Golden Cap Association (West Dorset)

a local association of the National Trust

Golden Cap Association (West Dorset)

a local association of the National Trust

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A damp day in Tyntesfield

The weather was dreary and damp as a group of members joined the coach for our visit to the NT owned Tyntesfield house, gardens and grounds near Bristol. Fortunately the weather didn't really interfere with our enjoyment of this fascinating house. There was even a little sunshine although you had to be fortunate to actually enjoy it. There was also hailstones so you can appreciate the the unreliable British weather was doing its best to make our visit 'interesting'.

Due to the complications of the new legal restrictions on photographing individuals the following pictures are from the house and its surroundings. Thanks goe to Veronica Smith, Rob Dunford & Chris Senior for supplying the pictures.

The house and a small selection of areas of interest inside the building:

There is a small chapel with some beautiful stained glass windows:

Outside the grounds are fascinating especially the beautiful spring flowers and kitchen garden.

· 07/04/2019 16:20 · CA Senior

2019 AGM

Members met in March for the 41st Annual General Meeting. Proceedings went through rapidly as there was nothing contentious to discuss.

We welcomed a new member to the Committee who has agreed to be our Vice-Chairman - Rob Dunford. The remainder of the previous committee members were all elected for a further term of office. Most have been in position for well over the statutory maximum 7 years but, like other organisations, we are finding it almost impossible to attract people prepared to volunteer to help. This is of considerable concern as should the situation not improve it will not be long before we have to disband despite experiencing excellent attendance at all our events and a membership in the region of 400 members.

Members waiting for the proceedings to commence.

Rob Dunford, our newly appointed Vice-Chairman being welcomed by the members.

Our chairman, Gordon Simmons, flanked on his right by Rebecca Burton, NT South West Regional Director and our speaker for the evening; with Hannah Jefferson, General Manager North & West Dorset NT, is on his left.

Hannah accepting a £3,000 donation cheque from Gordon which is the surplus income from our 2018 activities. This money will be put towards equipment for the Ecology Team which carries out vital work on the Golden Cap Estate.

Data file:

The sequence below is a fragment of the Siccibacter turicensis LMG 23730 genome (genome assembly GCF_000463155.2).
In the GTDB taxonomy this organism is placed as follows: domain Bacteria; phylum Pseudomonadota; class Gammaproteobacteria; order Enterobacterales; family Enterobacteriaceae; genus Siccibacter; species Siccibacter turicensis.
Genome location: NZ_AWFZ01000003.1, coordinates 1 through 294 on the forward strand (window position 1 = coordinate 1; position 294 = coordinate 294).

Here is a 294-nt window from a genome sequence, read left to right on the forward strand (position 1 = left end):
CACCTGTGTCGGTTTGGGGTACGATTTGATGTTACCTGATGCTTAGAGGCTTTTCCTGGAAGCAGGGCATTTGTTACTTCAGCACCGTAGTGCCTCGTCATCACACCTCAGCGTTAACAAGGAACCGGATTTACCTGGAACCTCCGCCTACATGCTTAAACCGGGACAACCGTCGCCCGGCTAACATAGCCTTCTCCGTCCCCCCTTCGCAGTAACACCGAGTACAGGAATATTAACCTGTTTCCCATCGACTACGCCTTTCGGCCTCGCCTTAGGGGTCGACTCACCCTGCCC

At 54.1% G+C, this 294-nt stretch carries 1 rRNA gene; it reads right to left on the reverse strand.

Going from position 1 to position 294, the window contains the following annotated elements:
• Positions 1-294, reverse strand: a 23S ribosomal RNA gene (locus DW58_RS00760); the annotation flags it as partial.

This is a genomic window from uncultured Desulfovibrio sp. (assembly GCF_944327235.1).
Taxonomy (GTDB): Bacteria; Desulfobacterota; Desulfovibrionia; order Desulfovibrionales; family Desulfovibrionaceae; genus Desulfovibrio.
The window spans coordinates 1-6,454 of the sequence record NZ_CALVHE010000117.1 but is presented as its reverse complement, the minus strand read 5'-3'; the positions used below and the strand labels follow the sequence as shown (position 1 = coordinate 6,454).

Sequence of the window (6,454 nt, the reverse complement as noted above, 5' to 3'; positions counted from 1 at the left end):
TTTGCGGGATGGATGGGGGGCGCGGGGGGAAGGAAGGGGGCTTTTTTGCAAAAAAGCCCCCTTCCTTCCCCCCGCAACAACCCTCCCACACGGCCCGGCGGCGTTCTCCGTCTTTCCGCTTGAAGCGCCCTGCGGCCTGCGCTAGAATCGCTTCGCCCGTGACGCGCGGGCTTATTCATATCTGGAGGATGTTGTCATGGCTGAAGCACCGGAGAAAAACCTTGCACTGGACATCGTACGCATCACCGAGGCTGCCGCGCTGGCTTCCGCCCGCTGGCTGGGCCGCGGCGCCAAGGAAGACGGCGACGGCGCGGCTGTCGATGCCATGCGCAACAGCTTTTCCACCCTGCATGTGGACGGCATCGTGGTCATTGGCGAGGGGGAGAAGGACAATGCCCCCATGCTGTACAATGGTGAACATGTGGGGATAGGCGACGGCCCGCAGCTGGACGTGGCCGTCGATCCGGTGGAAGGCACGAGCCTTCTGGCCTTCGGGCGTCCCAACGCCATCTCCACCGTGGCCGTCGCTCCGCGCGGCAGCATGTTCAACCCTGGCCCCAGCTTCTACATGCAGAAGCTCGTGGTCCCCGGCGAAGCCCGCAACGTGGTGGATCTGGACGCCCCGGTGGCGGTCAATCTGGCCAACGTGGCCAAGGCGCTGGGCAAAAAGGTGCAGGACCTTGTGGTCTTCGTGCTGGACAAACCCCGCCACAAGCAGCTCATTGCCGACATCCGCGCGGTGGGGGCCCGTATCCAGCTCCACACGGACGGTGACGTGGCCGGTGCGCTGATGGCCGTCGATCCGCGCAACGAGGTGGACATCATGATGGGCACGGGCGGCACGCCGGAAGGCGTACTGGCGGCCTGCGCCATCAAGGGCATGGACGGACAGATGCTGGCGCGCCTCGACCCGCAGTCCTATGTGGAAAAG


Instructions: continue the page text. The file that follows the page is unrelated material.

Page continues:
· 07/04/2019 15:37 · CA Senior

Annual Spring Lunch 2019

Sixty-five members made a happy return visit to the Eype's Mouth Country Hotel, which, at its name suggests is set in the small Dorset village of Eype, near Bridport. It is a family run 17 bedroom hotel where we are always sure of receiving a warm welcome. The March weather outside may not have been particularly pleasant but nobody was concerned as they enjoyed an excellent meal amongst excellent company. Judging from the sound of the conversations and laughter a good time was had by all.

· 09/03/2019 16:00 · CA Senior

Meeting Isambard Kingdom Brunel

A damp day in October was our second visit to SS Great Britain in Bristol but this time as well as the ship there was the added interest of the brand new Being Brunel Museum.

Brunel was 32 when he launched his first ship in 1838 - SS Great Western, the first steamship purpose-built for crossing the Atlantic; in 1845 when he was 39 years old he launched SS Great Britain, the first iron steamer to cross the Atlantic, which it did in 14 days; at the age of 52 he launched SS Great Eastern, dying shortly after the launch. In between times he built a railway, bridges and countless other projects.

On our arrival we were taken straight to the ship where a sandwich and soup lunch was laid on for us. Once this was enjoyed we were free to explore the ship and museum at our leisure.

The museum's aim is to introduce us to the man Brunel and his many interests and skills. Amongst other things he was a keen follower of the arts and loved Shakspear (not a typo). One striking feature of the museum is an enormous reproduction of his head - which can be entered via his ear for a visual presentation of some of the events during the building of the railways as seen through his own eyes, including smoke, smells and loud noises. On exiting the 'head' we entered his 'London Office' and joined in a visual presentation of a debate on whether it was cost effective to build the SS Great Britain.

By spring 1858 Brunel was seriously ill. He may have been suffering from kidney disease. He had a stroke in 1859 while on board the Great Eastern. Dying he was carried home to London but held on for reports of the Great Eastern, on her trial voyage off the south coast of England. He must have been hoping for good news. Instead he heard how one of her boiler feedwater tanks had exploded off Weymouth, damaging the ship and killing three men.

On board SS Great Britain we were able to sit with the great man himself, visit the kitchens and check out the other services available. Around the dockyard the everyday activities were going on as usual.

Another very interesting day and well worth our return visit which can be thoroughly recommended.

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